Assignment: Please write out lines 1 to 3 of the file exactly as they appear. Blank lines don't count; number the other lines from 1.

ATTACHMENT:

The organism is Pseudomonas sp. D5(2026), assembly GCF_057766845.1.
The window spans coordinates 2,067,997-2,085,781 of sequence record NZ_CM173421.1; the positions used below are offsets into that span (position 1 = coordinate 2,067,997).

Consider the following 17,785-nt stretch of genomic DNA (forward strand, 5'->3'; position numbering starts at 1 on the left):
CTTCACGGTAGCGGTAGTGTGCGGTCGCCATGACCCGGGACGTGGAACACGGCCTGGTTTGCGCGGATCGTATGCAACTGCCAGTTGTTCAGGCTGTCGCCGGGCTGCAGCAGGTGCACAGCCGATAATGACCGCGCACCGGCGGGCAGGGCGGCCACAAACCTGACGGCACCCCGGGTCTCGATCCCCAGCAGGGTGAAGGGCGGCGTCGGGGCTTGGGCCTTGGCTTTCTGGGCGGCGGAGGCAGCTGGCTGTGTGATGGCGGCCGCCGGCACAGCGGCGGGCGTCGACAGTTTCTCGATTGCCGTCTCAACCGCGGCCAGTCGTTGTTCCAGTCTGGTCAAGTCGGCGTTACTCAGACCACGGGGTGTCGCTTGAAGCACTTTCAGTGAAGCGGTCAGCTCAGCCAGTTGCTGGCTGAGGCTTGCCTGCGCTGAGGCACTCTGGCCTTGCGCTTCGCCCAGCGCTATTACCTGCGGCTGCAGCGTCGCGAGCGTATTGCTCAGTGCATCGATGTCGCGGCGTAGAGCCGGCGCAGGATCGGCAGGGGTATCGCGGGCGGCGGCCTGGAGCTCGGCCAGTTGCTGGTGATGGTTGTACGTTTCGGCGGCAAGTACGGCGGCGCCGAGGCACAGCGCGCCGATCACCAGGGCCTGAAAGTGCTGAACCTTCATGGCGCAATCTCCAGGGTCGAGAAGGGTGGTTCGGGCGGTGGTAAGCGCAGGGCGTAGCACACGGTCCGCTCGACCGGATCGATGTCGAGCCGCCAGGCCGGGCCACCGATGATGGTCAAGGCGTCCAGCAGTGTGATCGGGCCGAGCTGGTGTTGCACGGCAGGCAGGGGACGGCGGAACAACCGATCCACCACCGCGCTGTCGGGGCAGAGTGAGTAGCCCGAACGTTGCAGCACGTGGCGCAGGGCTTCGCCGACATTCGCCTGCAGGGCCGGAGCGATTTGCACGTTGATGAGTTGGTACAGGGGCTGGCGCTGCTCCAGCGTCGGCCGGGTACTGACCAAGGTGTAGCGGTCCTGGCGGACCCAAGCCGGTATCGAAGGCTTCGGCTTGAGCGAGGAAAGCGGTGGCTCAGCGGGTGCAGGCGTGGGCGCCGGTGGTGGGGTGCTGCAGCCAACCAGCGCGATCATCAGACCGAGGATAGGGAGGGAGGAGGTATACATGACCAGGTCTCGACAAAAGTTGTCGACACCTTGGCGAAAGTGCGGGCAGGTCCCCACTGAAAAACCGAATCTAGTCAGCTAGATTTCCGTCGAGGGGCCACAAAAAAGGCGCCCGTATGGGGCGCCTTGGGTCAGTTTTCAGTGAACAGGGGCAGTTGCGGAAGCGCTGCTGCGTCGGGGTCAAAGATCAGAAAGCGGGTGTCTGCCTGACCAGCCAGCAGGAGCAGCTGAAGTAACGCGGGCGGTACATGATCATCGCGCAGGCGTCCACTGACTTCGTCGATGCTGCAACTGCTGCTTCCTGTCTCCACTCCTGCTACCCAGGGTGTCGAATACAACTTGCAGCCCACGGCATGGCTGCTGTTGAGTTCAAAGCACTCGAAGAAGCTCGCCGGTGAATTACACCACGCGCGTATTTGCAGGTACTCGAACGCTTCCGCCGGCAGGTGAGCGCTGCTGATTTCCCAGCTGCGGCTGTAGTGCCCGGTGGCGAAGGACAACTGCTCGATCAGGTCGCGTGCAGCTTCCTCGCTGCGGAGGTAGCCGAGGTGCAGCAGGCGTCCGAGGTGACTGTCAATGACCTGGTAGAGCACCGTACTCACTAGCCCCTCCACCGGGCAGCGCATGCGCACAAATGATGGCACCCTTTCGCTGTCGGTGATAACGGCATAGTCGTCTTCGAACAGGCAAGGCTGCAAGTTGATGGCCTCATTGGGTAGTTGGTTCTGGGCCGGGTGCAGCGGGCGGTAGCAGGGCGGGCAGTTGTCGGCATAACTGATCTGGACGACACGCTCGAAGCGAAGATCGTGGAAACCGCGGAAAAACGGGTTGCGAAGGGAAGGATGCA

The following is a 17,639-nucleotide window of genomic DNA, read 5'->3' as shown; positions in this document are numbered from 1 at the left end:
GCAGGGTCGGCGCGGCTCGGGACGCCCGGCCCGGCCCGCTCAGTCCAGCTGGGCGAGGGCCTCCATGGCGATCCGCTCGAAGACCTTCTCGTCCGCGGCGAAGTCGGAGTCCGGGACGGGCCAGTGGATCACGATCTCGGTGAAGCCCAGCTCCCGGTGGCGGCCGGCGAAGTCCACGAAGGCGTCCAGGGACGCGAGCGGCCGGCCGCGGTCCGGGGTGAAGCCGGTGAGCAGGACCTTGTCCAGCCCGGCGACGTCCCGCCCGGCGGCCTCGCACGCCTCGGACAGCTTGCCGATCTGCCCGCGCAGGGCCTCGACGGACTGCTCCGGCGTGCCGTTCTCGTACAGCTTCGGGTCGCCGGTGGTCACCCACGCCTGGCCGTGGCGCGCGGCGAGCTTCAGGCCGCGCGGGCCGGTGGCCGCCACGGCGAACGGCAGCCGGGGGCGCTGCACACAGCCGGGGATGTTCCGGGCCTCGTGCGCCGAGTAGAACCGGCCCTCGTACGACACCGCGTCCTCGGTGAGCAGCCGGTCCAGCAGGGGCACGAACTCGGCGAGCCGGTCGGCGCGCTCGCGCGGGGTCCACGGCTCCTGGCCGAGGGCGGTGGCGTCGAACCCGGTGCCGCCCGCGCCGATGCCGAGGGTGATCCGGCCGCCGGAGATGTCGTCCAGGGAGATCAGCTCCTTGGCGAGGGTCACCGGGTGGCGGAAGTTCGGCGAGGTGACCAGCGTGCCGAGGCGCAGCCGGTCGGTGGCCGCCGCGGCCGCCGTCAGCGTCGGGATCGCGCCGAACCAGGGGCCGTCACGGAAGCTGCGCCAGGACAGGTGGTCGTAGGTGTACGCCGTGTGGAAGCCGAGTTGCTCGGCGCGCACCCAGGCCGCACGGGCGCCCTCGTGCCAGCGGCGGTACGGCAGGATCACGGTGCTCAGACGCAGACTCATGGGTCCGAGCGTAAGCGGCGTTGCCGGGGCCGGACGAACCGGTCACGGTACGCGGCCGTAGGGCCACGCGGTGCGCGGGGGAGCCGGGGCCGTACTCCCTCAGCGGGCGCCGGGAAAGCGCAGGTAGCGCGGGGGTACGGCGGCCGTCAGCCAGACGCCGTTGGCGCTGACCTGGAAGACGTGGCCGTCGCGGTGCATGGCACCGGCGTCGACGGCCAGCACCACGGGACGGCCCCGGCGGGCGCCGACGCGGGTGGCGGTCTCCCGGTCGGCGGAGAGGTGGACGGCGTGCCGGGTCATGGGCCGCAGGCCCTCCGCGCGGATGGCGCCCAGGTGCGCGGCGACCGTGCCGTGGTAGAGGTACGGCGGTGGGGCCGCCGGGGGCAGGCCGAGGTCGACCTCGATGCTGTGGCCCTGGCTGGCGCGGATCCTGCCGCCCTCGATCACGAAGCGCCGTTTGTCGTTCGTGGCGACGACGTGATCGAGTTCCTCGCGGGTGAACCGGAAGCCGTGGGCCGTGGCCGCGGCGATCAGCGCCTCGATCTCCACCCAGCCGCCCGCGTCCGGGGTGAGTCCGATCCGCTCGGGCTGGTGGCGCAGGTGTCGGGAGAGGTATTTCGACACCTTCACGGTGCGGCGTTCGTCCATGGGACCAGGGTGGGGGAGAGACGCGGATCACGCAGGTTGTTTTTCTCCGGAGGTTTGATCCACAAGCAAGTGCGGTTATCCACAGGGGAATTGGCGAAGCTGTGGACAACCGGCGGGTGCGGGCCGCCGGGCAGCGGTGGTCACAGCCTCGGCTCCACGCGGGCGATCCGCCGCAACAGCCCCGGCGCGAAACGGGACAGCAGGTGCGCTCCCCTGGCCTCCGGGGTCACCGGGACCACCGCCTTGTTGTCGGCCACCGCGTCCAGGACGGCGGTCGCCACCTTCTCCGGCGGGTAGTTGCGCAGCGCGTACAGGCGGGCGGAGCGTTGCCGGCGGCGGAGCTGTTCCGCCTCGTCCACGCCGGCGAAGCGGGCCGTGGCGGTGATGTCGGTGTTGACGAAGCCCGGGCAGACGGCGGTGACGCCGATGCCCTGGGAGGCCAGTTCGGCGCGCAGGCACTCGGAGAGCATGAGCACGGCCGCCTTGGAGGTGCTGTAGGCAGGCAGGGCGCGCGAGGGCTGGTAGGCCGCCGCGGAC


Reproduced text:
The organism is Pseudomonas sp. D5(2026), assembly GCF_057766845.1.
The window spans coordinates 2,067,997-2,085,781 of sequence record NZ_CM173421.1; the positions used below are offsets into that span (position 1 = coordinate 2,067,997).

Consider the following 17,785-nt stretch of genomic DNA (forward strand, 5'->3'; position numbering starts at 1 on the left):